Pierre Bourdieu and Social Transformation: Lessons from Algeria


  • Craig Calhoun

    1. University Professor of Social Sciences at New York University and President of the Social Science Research Council, 810 Seventh Avenue, New York, NY 10019, USA.
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Pierre Bourdieu is not usually considered a development theorist. Yet Bourdieu's sociological perspective is deeply rooted in his studies of Algeria. The most famous of these are read largely for their insights into the logic of practice — including prominently Bourdieu's development of the notion of habitus as a way of integrating structural and phenomenological analysis, his effort to incorporate subjective and objective perspectives into a single analytic orientation, and his accounts of symbolic violence and cultural capital.1 But it is worthwhile also to recognize how much they reflect his engagement with the economic and social transformations attendant on Algeria's colonization by France and incorporation into capitalist economic relations. One misunderstands his studies of France as well as Algeria if one does not recognize that, for all their attention to the reproduction of inequalities and social structures, they are grounded in an attempt to understand just how wrenching the deep transformation of such structures is. This situates Bourdieu directly in the sociology of development, with reference to Algeria and also to his native Béarn region of France (Bourdieu, 1972a, 2002a). Bourdieu also conducted major studies directly on such key development themes as the transformation of agriculture and the interaction between urban labour markets and village life (see Bourdieu and Sayad, 1964; Bourdieu et al., 1995). These in turn informed his examination of the experience of poverty amid the wealth of modern societies, not least among immigrants from those same formerly colonial and still underdeveloped societies.2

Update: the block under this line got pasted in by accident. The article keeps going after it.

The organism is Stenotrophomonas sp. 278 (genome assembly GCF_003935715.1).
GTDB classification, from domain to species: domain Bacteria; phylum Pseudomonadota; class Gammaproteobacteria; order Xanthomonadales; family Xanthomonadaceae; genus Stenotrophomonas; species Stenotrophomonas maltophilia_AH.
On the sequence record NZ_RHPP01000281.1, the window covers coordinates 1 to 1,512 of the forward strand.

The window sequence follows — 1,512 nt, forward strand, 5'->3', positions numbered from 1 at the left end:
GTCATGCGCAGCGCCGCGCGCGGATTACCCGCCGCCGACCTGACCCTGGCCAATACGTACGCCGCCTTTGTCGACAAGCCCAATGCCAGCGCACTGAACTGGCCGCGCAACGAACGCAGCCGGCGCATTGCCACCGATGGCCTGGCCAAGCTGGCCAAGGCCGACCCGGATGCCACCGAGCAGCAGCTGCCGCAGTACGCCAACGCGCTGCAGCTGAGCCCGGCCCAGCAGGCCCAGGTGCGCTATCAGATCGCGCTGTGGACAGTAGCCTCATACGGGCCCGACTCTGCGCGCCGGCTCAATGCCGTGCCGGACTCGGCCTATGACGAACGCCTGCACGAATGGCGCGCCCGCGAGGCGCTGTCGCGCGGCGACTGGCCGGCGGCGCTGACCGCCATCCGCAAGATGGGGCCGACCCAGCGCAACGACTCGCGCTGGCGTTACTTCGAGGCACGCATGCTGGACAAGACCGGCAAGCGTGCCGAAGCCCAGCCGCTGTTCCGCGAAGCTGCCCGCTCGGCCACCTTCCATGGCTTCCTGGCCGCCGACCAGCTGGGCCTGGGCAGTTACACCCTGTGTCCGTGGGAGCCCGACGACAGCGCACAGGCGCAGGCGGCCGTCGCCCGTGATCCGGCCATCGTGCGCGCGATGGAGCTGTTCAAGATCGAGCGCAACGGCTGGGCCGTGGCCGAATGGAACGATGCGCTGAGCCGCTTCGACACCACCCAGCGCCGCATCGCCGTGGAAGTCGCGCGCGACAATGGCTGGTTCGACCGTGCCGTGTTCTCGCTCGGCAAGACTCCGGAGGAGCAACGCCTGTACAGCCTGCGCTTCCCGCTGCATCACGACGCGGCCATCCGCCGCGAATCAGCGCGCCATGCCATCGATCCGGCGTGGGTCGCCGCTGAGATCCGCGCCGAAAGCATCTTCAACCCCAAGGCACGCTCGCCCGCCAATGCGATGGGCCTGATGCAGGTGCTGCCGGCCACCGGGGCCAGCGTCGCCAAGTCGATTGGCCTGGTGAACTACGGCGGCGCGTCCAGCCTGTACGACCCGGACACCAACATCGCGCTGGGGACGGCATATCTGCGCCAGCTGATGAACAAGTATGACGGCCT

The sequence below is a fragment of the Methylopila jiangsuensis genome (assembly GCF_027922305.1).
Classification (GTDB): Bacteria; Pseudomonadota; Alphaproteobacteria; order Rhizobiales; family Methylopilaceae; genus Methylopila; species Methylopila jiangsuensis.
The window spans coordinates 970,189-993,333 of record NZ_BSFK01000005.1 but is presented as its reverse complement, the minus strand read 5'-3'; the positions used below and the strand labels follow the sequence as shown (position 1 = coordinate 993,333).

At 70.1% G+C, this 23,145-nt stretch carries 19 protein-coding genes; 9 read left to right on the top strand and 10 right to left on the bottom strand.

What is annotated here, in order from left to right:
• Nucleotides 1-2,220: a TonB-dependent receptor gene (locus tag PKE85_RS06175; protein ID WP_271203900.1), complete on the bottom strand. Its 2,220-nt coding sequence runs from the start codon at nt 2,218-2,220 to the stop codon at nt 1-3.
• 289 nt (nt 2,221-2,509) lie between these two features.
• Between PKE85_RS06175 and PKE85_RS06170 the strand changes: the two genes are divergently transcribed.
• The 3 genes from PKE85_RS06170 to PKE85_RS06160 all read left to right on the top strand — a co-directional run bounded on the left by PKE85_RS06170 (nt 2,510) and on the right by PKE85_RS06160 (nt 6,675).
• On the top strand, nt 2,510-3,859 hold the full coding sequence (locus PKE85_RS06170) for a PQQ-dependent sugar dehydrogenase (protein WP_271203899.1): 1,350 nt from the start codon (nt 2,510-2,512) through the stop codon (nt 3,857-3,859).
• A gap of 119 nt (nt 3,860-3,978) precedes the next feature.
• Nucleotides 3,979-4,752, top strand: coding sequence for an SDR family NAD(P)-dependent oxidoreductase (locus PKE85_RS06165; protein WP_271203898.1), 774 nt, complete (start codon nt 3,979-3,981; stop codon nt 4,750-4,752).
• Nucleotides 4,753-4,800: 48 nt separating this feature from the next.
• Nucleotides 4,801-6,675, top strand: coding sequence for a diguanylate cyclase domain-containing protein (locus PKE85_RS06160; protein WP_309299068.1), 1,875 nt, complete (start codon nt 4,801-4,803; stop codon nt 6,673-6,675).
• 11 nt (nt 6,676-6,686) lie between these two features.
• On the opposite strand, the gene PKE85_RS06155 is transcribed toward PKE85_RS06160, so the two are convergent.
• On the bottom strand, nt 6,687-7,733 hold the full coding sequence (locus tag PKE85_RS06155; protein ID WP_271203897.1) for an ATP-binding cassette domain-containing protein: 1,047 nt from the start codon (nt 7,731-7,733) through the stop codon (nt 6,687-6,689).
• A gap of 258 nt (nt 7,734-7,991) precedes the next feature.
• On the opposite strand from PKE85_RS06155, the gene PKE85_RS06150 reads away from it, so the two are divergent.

In 1955, Bourdieu was sent to do national service in Algeria during that French colony's struggle for independence — and Republican France's horrific repression of it. The bloody battle of Algiers was a formative experience for a generation of French intellectuals who saw their state betray what it had always claimed was a mission of liberation and civilization, revealing the sheer power that lay behind colonialism, despite its legitimation in terms of progress.3 Bourdieu addressed this both with direct opposition and with research into the nature of domination itself.

Confrontation with the Algerian war, and with the transformations wrought by French colonialism and capitalism, left a searing personal mark on Bourdieu, solidifying his commitment to the principle that research must matter for the lives of others. Scarred but also toughened, he stayed on to teach at the University of Algiers and became a self-taught ethnographer. He proved himself an extraordinarily keen observer of the interpenetration of large-scale social change and the struggles and solidarities of daily life. Among other reasons, his native familiarity with the peasant society of Béarn gave him an affinity with the traditional agrarian societies of rural Algeria that were being destroyed by French colonialism.

Bourdieu did not simply study Algeria as such, but rather sought out its internal variants, regional and ‘minority’ communities that were stigmatized and marginalized by both French colonialism and the construction of Algerian national identity as modern and Arab in opposition to rural, tribal, and traditional. His Sociologie d'Algerie (1958) describes in some detail not only ‘Arabic-speaking peoples’ but Kabyles, Shawia, and Mozabites, each of which had its own distinct culture and traditional social order. Nevertheless, both colonialism and market transformations were disrupting these groups and — along with opposition to French rule — pulling members of each into a new, more unified ‘Algerian’ system of social relations (ibid.). Indeed, the very term ‘Kabyle’ (to name the group Bourdieu studied most) is derived from the Arabic word for tribe, and is at once a claimed identity and a reminder of marginalization.